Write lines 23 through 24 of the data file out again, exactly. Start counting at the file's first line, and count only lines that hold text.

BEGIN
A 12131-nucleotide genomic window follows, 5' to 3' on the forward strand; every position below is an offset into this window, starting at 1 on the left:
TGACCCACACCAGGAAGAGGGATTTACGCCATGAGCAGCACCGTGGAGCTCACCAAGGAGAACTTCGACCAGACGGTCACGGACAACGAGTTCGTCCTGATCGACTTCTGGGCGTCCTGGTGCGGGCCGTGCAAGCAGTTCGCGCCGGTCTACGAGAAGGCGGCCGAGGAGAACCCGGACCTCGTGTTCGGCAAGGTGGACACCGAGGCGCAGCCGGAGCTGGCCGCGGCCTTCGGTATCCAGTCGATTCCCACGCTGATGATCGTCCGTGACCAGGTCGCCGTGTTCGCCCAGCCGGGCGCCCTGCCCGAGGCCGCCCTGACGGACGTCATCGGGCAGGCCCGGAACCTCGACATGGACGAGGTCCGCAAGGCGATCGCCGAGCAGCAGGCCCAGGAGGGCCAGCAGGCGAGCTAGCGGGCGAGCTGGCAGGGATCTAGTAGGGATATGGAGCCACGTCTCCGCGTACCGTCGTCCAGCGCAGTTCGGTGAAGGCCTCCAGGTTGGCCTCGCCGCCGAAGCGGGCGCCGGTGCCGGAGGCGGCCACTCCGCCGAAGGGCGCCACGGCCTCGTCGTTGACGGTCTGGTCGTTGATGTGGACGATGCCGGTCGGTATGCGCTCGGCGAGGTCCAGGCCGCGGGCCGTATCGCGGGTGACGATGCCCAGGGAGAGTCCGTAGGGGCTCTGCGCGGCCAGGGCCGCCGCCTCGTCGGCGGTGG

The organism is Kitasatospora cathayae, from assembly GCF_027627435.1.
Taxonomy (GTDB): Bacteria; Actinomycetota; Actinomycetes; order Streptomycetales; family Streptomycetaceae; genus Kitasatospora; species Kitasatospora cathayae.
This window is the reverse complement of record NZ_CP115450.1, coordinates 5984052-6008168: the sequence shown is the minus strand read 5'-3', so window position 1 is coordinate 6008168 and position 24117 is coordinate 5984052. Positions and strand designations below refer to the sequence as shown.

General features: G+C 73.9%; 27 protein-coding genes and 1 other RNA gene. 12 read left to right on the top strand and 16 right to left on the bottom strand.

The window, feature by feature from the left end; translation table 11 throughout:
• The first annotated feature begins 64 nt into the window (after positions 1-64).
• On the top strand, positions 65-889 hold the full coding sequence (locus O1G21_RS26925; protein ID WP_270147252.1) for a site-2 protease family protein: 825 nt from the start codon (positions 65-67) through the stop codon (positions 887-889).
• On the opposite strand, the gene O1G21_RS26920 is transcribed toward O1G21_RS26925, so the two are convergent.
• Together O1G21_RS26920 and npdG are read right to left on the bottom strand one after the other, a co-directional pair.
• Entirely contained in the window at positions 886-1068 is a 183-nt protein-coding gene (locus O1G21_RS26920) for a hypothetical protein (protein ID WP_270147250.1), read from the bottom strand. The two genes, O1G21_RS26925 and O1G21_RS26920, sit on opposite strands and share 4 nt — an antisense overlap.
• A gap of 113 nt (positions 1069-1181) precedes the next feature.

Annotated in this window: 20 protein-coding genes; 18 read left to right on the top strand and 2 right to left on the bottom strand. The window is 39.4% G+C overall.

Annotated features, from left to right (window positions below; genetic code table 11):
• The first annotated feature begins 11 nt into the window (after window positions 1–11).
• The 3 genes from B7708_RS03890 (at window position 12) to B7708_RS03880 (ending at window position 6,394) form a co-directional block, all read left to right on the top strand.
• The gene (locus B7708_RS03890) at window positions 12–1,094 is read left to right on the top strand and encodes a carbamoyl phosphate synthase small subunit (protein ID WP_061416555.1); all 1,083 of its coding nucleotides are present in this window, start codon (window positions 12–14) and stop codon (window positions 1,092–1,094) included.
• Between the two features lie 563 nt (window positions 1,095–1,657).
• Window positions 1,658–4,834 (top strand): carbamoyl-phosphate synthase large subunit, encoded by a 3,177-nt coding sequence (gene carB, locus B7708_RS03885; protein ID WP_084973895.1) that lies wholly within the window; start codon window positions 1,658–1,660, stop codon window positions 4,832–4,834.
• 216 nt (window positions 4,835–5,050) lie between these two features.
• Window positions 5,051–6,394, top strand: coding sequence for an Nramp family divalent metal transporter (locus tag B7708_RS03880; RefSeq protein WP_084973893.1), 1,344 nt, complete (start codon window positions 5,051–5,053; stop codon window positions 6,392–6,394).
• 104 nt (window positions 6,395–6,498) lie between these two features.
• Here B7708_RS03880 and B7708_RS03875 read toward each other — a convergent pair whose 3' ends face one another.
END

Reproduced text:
• 104 nt (window positions 6,395–6,498) lie between these two features.
• Here B7708_RS03880 and B7708_RS03875 read toward each other — a convergent pair whose 3' ends face one another.